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Features: Money for the Food Safety Mission

The Institute of Medicine (IOM) report Enhancing Food Safety: The Role of the Food and Drug Administration, released on June 8, criticized the U.S. Food and Drug Administration’s (FDA) approach to food safety. The report recommended that the FDA take a proactive approach by relying on prevention and surveillance rather than continuing its current reactive approach to address potential failures in ensuring the safety of the nation’s food supply.

Features: The FDA's Evolving Approach to Food Safety

On June 8, the Institute of Medicine (IOM) published a report on the U.S. Food and Drug Administration’s (FDA) role in ensuring the safety of the American food supply. In response to criticism leveled by both food safety experts and the public, Congress had commissioned the IOM to examine gaps in the current food safety system and to identify the tools needed to improve food safety.

News: Initial Reportable Food Registry Numbers Released

The initial findings of the Reportable Food Registry, presented via teleconference in late July, revealed 125 primary reports regarding incidents affecting food safety. “We’re putting out this report [now] so that the public can know what we’re learning,” said Michael R. Taylor, JD, Deputy Commissioner for Foods at the U.S. Food and Drug Administration (FDA). “Over time, we hope that this will build a body of information that can be useful for tracking trends and understanding...

Columns: The FDA Shifts From Food Safety to Public Safety

In recent years, food-related illnesses followed by highly publicized product recalls have created concerns that food product regulation in the United States is inadequate. The food industry has a complex regulatory structure, divided among many federal, state, and local authorities, with the U.S. Food and Drug Administration (FDA) handling almost all federal food inspections other than meat products.

Departments: ONLINE EXCLUSIVE: Don’t Let Food Safety Get Lost in Translation

Last year, millions of Americans looked to the nation’s capital for the latest news on pending healthcare legislation, while other bills that are critical to our nation’s health and well-being worked their way through Congress virtually unnoticed. The Food Safety Enhancement Act of 2009 passed in the House, and the Food Safety Modernization Act (S. 510) is coming up for debate in the Senate in early 2010. These bills represent the first comprehensive overhaul of American food safety laws in...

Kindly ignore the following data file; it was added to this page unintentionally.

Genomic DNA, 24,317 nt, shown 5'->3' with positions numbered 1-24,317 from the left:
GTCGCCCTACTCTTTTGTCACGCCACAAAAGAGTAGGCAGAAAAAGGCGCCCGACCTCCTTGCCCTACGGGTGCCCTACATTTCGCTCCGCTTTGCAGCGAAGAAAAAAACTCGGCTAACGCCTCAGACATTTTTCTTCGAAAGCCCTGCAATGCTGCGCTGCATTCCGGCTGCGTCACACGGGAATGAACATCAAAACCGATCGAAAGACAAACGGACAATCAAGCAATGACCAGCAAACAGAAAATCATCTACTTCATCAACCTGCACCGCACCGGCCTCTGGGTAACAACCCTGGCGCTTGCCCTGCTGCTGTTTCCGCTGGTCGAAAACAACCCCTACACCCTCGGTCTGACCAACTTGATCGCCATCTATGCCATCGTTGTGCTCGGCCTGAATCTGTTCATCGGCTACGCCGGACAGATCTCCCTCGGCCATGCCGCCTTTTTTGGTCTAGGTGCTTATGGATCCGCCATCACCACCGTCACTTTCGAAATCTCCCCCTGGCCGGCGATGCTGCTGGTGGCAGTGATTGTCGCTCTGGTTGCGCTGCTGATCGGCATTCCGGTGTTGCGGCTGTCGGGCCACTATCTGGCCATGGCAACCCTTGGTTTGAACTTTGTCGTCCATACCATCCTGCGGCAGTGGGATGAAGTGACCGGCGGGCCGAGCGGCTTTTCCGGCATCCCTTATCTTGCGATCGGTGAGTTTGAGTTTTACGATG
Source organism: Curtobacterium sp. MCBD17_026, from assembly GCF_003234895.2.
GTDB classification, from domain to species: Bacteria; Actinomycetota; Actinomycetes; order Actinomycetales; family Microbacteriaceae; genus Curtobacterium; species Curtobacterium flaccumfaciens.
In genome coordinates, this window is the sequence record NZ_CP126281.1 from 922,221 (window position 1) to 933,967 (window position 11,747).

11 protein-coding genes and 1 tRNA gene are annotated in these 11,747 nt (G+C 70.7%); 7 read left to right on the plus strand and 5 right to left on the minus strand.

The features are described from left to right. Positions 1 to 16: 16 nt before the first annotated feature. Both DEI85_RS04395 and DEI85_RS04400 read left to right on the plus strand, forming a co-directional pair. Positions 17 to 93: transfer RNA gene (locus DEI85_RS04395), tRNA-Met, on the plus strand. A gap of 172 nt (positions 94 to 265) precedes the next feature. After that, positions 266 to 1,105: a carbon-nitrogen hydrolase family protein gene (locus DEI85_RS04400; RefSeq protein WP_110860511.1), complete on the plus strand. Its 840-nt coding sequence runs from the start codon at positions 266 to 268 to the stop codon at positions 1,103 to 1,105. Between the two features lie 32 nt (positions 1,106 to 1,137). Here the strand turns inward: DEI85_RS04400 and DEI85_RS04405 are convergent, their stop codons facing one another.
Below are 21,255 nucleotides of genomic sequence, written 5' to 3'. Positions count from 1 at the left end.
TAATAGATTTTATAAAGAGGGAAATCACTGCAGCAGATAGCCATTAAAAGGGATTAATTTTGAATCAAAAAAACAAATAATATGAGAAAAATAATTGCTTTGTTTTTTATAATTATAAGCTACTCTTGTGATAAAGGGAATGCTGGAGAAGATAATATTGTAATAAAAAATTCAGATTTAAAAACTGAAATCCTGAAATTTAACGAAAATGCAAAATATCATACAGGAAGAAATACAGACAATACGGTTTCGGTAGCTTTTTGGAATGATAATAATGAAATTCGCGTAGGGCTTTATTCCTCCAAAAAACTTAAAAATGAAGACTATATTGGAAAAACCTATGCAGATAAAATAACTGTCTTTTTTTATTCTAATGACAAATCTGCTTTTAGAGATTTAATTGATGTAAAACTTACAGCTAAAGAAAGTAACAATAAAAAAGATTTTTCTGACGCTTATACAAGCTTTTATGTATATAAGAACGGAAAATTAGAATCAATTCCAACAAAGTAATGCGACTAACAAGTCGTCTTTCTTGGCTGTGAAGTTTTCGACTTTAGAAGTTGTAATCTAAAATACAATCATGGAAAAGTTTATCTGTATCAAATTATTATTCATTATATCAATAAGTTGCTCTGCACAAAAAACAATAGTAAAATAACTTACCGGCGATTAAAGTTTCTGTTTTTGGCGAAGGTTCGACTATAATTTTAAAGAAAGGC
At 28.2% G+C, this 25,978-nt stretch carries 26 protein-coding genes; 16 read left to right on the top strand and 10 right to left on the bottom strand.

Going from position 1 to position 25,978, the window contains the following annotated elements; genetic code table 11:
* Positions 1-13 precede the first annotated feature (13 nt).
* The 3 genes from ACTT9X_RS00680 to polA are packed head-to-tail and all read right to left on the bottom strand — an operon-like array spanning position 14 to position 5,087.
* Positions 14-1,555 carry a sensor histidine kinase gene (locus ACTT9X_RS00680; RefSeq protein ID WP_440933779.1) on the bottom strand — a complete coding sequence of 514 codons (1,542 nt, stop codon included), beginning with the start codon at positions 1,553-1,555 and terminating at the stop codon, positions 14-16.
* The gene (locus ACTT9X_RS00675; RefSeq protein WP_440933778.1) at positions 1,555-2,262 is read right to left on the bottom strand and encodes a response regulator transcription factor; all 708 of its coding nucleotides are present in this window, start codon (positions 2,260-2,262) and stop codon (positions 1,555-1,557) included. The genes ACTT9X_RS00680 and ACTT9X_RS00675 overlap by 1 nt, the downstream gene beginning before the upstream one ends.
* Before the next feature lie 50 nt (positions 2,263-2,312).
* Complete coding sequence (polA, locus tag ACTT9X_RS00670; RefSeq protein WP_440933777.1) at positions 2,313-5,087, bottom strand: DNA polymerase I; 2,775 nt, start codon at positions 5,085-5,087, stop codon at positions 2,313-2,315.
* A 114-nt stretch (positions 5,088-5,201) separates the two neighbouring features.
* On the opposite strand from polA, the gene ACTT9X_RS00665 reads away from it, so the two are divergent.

Departments: HACCP Principles: Benchmark for Food Safety

The hazard analysis and critical control points (HACCP) food safety system was developed by the Pillsbury Company, the National Aeronautics and Space Administration, and the U.S. Army Natick Laboratories in the late 1960s to develop foods for the space program.

Columns: QA/QC Finally Gets Some Respect

Nearly two decades ago, Food Quality was launched as the first publication to exclusively target the food quality and safety market. The world—and the food industry—were a lot different back then.

Columns: A Realistic Approach to Food Safety Regulation

The United States is often said to have a two-pronged food safety regulatory system, with the U.S. Department of Agriculture (USDA) responsible for inspecting meat, poultry, and eggs, while the U.S. Food and Drug Administration (FDA) oversees the other fresh and processed foods that make up 80% of the food supply. This system leads to frequently cited inspection gaps and overlaps that critics say contribute to food safety problems: The FDA oversees fresh eggs, but the USDA inspects processed egg products;...

Features: The Food Safety Countdown

Long-awaited legislation to reform and modernize the nation’s food safety system will likely be put off until next year while the Senate continues to grapple with healthcare reform and other contentious issues.

Features: Lessons Learned From Recent Recalls

The recent massive recall of food products containing peanuts and other peanut ingredients distributed by the Peanut Corporation of America (PCA) offers several insights into steps the food industry can take to avoid future contaminations and recalls. The recall also highlights the fact that the industry must take responsibility for safeguarding our nation’s food supply, because the U.S. Food and Drug Administration (FDA) currently lacks the resources to do so.

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February/March 2015

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